Julie is currently researching the processes of what she has termed Physical Composition. Her creative practice explores manners of employing the technique as a primary building-block.
Current works at varying stages of the creative process are as follows. Most remain untitled as yet, the clarity of their identity coming in the final stages. This page serves almost as a workbook for those interested in what she is thinking and working on at this precise moment in time:
Parting (2014) – to be exhibited and performed at Kings Place on Sunday 16 March 2014, 4pm
A work made in collaboration with composers Litha and Effy Efthymiou is part of a multi-event, multi-disciplinary show that creates a ‘living-through’ experience of psychosis. Within the Efthymiou’s theme, each ‘installation’ lifts the main character (be it a dancer, musician or actor) out of their everyday life and examines the very nature of their hallucination or delusion.
Julie Groves’ element of the collage-work (which sits in the context of other ‘vignettes’) explores both the performer’s body, the physical surroundings of the performer’s tactile score and the inter-relation between the sound and the physical towards an expression of a psychosis. This is the first work in which Julie has fused her practice as a classical and contemporary musician with her creative sound art practice. This work enables her to use her physical composition within a performative theatre context in a collaborative situation.
Julie will be in the workshop devising and creating her installation in the coming months.
Letters (working title) is a work that takes place across months, possibly years. The slow unfolding of the work is part of its identity. Based around correspondence by letter, it explores the status of audience-ship; and reciprocally also performance. It plays with the roles of both the sender and the receiver: the receiver/audience becomes the performer of the received and also the performer of their projected response, both participants’ roles continually reversing and turning each time a letter-event takes place. This is a work made with poet Andy Spragg in which both artists retain their own discipline, exploring the consequences of their work when it ‘hits’ the other paradigm. Julie is sending her physical compositions to which Andy responds likewise with his writing.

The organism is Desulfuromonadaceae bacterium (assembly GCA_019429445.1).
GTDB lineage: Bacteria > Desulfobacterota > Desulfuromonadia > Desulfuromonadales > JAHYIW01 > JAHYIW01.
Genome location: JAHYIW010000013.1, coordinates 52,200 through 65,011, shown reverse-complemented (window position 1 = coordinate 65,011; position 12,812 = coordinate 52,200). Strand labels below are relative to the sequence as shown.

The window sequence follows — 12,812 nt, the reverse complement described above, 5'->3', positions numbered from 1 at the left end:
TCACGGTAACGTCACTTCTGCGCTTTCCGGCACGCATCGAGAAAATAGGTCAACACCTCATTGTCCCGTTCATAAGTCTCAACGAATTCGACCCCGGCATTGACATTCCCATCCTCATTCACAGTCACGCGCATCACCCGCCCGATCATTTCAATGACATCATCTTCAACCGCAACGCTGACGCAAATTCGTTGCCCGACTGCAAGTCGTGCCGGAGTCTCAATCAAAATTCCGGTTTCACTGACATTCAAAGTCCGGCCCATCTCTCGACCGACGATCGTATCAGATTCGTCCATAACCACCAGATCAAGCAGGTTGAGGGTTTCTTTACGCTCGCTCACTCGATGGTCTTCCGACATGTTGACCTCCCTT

Peacock (working title) is a creative practice manifestation of the research that Julie is doing into the role and recognition of the body in shaping our perception of a work and our experience and understanding of meaning. In its early stages, the work looks at what happen when we become aware of our bodies when we are ‘an audience’. The audience usually remains incognito – we usually pass unnoticed against the action that we are there to witness, whether it be theatre or art exhibition. It is a private and passive experience: we receive. This work explores what happens when we become evident in the mix and enables the audience to become contextually aware of their own body as part of their audience-experience. We like to leave our bodies out of the equation, even though they are the way we perceive everything about us: our main source of understanding. We prefer to imagine ourselves as a floating brain that collects the information from around us cerebrally. Peacock makes a performer of it’s audience. In donning a large, fanned tail (of which there is one, or maximum two to be worn), the audience conducts their viewing of the rest of an exhibition with an awareness of the sound they make with the movement of their body through space; an awareness of their body ‘with them’ at all times; and an awareness of the audience as part of the event taking place, invisibility stripped away.